Kowalczyk, Chernousov Victorious in Small World Cup Field

Kieran JonesFebruary 4, 2011

When Justyna Kowalczyk stood at the head of the chevron before the 10 k pursuit Friday morning in Rybinsk, Russia, she must have felt a little bit lonely.

That’s because no less than 20 of the top 30 women in the current overall World Cup rankings were missing. Kowalczyk’s biggest rival, Marit Bjoergen (NOR) opted to take the weekend off, as did fourth ranked Petra Majdic (SLO), and 6th through 9th, Therese Johaug (NOR), Charlotte Kalla (SWE), Krista Lateenmaki (FIN), and Astrid Jacobsen (NOR).

With the field reduced, it was Kowalczyk’s day to lose – but she clearly wasn’t going to let that happen, as she crossed the line unchallenged. However, Marianna Longa (ITA) and Aino-Kaisa Saarinen (FIN) made the day interesting, as they stuck to the Polish superstar, never letting her open a huge gap.

And as soon as the gun went off, it became very clear that the 30 woman pack was not going to be sticking together. Kowalczyk, along with Longa and Saarinen, broke away almost immediately, outclassing the other women on a day with slippery tracks.

Bonus points were awarded at the 3.9 k mark, and Kowalczyk ate them up, collecting 15, while Saarinen picked up an additional 10, and Longa scooped up the remaining 5.

Heading into the ski exchange, Kowalczyk and Saarinen stayed tight, with Longa about 8 seconds back, but Saarinen couldn’t handle Kowalczyk’s skate pace, and dropped back quickly. Longa, however, put on a charge, reeling in Saarinen, and then keeping the pace high in an attempt to draw back into the race with Kowalczyk, but the Pole proved too tough.

Kowalczyk cruised into the finish 9.8 seconds ahead of Longa, while Saarinen finished 20.6 seconds back of the lead.

The battle for fourth was much tighter, as skate sprinter Arianna Follis (ITA) narrowly beat Riitta-Liisa Roponen (FIN) to the line by less than a second.

The conditions were difficult – with the temperature hovering around zero degrees Celsius, many of the skiers struggled with grip.

“I was nervous before the start because the skis did not work well in classic,” said Kowalczyk during a post-race press conference.

Longa had similar sentiments; “It was slippery today,” she said post-race, “These conditions do not allow for perfect classical skiing.”

It was perhaps the most encouraging day for Saarinen – after starting her season off with a shoulder injury and missing a large chunk of time, she has been struggling to find her form. Friday was the first World Cup podium of the season for Saarinen, and just before World Championships it has to be taken as a good sign.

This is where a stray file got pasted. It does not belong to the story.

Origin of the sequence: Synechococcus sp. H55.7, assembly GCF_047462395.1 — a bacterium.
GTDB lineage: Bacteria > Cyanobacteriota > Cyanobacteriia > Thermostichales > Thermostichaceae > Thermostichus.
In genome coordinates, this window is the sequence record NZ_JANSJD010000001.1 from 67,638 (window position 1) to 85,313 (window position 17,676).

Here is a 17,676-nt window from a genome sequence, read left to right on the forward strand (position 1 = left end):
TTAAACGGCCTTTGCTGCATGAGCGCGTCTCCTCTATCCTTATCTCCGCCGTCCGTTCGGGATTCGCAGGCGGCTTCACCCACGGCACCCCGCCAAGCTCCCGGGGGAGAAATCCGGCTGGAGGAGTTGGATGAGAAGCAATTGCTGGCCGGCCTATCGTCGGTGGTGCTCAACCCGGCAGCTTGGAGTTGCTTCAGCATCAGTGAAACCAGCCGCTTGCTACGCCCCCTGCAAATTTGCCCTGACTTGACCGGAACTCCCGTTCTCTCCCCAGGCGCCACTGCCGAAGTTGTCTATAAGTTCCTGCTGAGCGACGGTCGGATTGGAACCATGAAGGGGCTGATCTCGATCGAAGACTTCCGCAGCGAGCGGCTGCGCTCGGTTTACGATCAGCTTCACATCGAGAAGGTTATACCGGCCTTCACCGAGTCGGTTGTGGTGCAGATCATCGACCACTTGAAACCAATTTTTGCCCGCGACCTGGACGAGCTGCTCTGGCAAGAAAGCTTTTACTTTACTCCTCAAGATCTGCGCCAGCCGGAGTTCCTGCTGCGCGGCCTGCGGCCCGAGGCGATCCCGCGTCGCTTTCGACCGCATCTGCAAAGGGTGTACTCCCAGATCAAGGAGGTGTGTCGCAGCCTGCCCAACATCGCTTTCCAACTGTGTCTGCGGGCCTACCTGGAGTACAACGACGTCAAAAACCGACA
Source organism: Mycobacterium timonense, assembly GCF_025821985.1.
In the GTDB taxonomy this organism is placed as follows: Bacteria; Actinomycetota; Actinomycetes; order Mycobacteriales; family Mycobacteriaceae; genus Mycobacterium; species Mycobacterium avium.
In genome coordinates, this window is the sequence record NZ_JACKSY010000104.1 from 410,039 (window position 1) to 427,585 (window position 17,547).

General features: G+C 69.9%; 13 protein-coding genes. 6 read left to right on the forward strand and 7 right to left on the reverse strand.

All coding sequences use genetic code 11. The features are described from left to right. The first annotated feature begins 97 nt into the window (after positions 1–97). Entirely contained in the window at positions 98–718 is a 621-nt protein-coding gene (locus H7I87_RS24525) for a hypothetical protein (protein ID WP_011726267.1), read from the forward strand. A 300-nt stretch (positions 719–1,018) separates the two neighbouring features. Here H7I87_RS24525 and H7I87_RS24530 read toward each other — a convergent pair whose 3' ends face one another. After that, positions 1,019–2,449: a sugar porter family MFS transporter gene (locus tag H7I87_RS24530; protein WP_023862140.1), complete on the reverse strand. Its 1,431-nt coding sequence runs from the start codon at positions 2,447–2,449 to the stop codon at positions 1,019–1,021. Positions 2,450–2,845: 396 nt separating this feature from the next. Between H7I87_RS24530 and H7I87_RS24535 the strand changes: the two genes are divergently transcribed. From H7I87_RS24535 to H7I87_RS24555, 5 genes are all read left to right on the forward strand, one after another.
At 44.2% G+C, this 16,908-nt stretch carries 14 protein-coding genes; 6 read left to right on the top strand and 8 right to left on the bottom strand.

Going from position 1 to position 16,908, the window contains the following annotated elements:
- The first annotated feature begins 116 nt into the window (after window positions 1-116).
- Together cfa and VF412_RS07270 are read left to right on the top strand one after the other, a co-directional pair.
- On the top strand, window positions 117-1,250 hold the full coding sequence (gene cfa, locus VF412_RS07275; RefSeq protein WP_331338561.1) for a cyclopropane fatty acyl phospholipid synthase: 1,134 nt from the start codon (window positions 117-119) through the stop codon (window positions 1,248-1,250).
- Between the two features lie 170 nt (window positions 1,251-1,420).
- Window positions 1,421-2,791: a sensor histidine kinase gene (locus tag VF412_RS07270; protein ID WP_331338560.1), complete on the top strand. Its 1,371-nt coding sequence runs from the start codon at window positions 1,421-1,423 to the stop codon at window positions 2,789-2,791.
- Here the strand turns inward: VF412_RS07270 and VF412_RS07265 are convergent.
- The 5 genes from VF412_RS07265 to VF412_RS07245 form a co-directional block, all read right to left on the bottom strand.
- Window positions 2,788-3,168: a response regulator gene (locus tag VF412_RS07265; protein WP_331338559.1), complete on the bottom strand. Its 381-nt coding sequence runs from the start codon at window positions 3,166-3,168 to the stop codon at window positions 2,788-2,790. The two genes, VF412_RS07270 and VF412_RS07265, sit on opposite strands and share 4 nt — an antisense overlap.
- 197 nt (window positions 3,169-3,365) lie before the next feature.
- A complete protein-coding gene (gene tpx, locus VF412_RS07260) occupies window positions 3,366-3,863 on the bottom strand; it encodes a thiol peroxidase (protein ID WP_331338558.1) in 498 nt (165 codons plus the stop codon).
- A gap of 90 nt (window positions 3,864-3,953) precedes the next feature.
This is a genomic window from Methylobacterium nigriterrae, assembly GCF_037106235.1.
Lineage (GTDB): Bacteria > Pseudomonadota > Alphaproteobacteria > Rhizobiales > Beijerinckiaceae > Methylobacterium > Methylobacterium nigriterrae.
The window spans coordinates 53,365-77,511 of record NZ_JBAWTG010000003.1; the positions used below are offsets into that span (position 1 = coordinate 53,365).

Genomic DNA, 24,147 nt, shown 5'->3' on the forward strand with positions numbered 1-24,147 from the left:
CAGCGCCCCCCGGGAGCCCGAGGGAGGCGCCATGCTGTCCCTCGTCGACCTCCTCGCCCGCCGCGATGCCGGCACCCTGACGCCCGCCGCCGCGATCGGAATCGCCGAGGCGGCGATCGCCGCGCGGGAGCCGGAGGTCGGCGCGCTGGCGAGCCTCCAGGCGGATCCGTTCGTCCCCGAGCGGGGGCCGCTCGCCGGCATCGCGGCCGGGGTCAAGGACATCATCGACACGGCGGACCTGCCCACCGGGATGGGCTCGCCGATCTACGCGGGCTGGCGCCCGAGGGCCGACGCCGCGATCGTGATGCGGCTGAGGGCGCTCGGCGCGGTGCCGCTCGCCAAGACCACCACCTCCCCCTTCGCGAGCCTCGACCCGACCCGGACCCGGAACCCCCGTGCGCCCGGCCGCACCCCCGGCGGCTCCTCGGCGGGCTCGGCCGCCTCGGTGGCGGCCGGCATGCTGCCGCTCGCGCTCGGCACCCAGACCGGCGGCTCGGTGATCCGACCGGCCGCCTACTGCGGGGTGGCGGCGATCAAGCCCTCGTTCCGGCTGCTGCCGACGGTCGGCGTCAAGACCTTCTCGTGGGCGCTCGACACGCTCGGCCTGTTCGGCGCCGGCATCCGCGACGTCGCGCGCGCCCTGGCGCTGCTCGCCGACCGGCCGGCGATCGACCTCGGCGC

“Now I feel I’m coming back in shape and this is very important in the view of coming World Championship,” she said in a post-race interview.

Chernousov Takes First World Cup Victory

At 24 years old, Ilia Chernousov (RUS) still has quite a lot skiing left in his career. But in the 20 k pursuit on Friday, the young Russian put on a show for the fans in Rybinsk, skiing to his first career win.

Chernousov took the victory in a close sprint over two Frenchmen, Jean-Marc Gaillard and Maurice Magnificat.

Unlike the women’s race, there was no immediate breakaway, and by the time the men reached the first intermediate sprint for bonus points at 6.4 k, the pack was still tightly bunched. The Russians were in control at the front, and Konstantin Glavatskikh (RUS), Alexander Utkin (RUS) and Alexander Legkov (RUS) earned the first 15, 10, and 5 points respectively.

Heading into the exchange, a large group of 13 skiers had pulled away, and Italian Giorgio di Centa controlled the first part of the skate leg. As the group headed toward the second intermediate sprint at 13.5 k, several skiers fancied their chances at the extra points, but Gaillard got to the line first to collect 15, while Tobias Angerer (GER) ended up with 10, and Roland Clara (ITA) picked up the remaining 5.

With the group still tightly bunched, it was headed towards the usual pack sprint finish, until Gaillard put on a move on the second-to-last hill in an attempt to break away. After gaining 20 meters on the field, Gaillard was chased down by Chernousov on the final climb, and as the two came down into the stadium, Chernousov was able to come around Gaillard and finish him off in the sprint to the line.

Chernousov bested Gaillard by 0.4 seconds, and Magnificat finished third, three seconds back, just ahead of Angerer and di Centa.

With the win, Chernousov has solidified his spot on the Russian World Championships team.

“It is my first World Cup victory and the race was very important for me to get qualified for the World Championships,” he said in a post-race press conference. “I had to be in top 6 today for the ticket to Oslo and I made it.”

While Chernousov’s win is a big one, it does come with an asterisk of sorts – some of the biggest names on the circuit failed to make the trip to Russia. The race was lacking the top three men in the overall World Cup standings, as Dario Cologna (SUI), Petter Northug (NOR), and Lukas Bauer (CZE) were all absent.

No North American men or women are racing in Rybinsk, as they continue preparations for World Championships.

FIS World Cup racing continues Saturday in Rybinsk with a freestyle sprint.

Full Women’s Results – 5 k + k 5 Pursuit

Full Men’s Results – 10 k + 10 k Pursuit

Kieran Jones

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